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A day with John Constable on Hampstead Heath

A meteorologist's view of Constable's cloud sketches

Professor Ian N. James

Looking at clouds

Three types of cloud

The sketch sequence






Cirrus: cold, high level clouds, made up of ice crystals, and often having the appearance of tangled fibres or sheaves

Cumulus: Cauliflower-shaped clouds, with individual, generally shortlived towers separated by clear air

Stratus: Cloud covering an extensive area in a uniform, rather featureless layer

Thermal: A mass of warm, buoyant air, formed near the ground which then breaks away from the ground and rises upwards.

Troposphere: The abrupt transition from the troposphere to the overlying stratosphere. It marks the top of many deep clouds

Unstable: A term used to describe atmospheric conditions in which cumulus clouds form. The temperature drops with height so rapidly that masses of air displaced upwards are buoyant and continue moving upwards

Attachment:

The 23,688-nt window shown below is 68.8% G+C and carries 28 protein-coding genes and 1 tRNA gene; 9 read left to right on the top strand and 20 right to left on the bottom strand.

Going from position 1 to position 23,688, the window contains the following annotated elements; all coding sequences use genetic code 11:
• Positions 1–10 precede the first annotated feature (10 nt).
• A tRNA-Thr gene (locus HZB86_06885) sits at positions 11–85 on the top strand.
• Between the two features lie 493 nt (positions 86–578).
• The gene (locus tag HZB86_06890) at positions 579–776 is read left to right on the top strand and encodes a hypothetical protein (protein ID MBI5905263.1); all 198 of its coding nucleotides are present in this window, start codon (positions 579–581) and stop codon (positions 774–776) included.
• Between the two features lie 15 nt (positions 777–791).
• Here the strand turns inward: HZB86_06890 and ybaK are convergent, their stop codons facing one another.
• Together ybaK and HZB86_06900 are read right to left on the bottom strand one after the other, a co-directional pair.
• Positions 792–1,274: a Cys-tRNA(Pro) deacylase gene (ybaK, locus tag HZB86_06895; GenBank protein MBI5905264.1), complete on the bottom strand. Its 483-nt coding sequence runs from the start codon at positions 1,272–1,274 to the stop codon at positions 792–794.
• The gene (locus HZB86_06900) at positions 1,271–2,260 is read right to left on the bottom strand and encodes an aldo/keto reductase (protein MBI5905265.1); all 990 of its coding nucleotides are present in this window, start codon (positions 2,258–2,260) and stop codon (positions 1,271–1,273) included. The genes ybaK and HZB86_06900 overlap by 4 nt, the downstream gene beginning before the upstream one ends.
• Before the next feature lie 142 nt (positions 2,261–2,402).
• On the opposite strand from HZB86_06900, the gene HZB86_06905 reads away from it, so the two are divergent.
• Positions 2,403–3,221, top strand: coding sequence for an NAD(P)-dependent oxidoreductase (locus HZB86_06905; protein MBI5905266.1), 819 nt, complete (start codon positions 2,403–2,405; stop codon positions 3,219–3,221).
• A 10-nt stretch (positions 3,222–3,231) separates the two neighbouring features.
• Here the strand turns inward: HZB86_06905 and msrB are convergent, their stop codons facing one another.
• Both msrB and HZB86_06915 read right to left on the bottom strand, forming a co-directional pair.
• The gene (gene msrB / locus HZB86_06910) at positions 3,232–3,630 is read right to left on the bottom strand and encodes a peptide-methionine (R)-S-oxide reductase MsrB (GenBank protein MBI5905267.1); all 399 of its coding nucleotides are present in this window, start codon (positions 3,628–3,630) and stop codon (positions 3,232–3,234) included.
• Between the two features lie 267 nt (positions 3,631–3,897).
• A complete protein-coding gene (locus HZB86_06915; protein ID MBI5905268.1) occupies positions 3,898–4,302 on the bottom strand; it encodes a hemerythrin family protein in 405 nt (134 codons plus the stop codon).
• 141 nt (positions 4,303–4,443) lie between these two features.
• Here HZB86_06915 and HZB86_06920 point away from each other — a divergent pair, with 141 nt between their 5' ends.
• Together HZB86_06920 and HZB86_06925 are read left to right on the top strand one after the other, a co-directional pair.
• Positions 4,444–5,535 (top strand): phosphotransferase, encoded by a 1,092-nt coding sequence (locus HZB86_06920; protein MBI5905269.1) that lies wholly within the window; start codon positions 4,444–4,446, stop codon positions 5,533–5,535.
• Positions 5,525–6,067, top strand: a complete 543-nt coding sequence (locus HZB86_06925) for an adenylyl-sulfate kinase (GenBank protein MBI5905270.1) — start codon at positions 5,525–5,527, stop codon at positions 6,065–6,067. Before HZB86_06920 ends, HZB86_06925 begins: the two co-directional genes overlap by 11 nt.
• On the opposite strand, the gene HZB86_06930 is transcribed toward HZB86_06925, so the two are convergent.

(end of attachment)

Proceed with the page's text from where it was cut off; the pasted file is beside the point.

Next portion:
Zenith: The point in the sky vertically above the observer

Reading list

Ross Reynolds, Philip's Guide to the Weather, pub. Phillip's, 01/08/1999 www.amazon.co.uk

Author's Biography

Ian James is Professor of Geophysical Fluid Dynamics and Head of Mathematics, Meteorology and Physics at the University of Reading. He has written numerous papers and a graduate level text book on the low frequency variability of atmospheric flow and on the circulation of planetary atmospheres. He is ordained priest in the Church of England and is Environment Advisor to the Bishop of Oxford.

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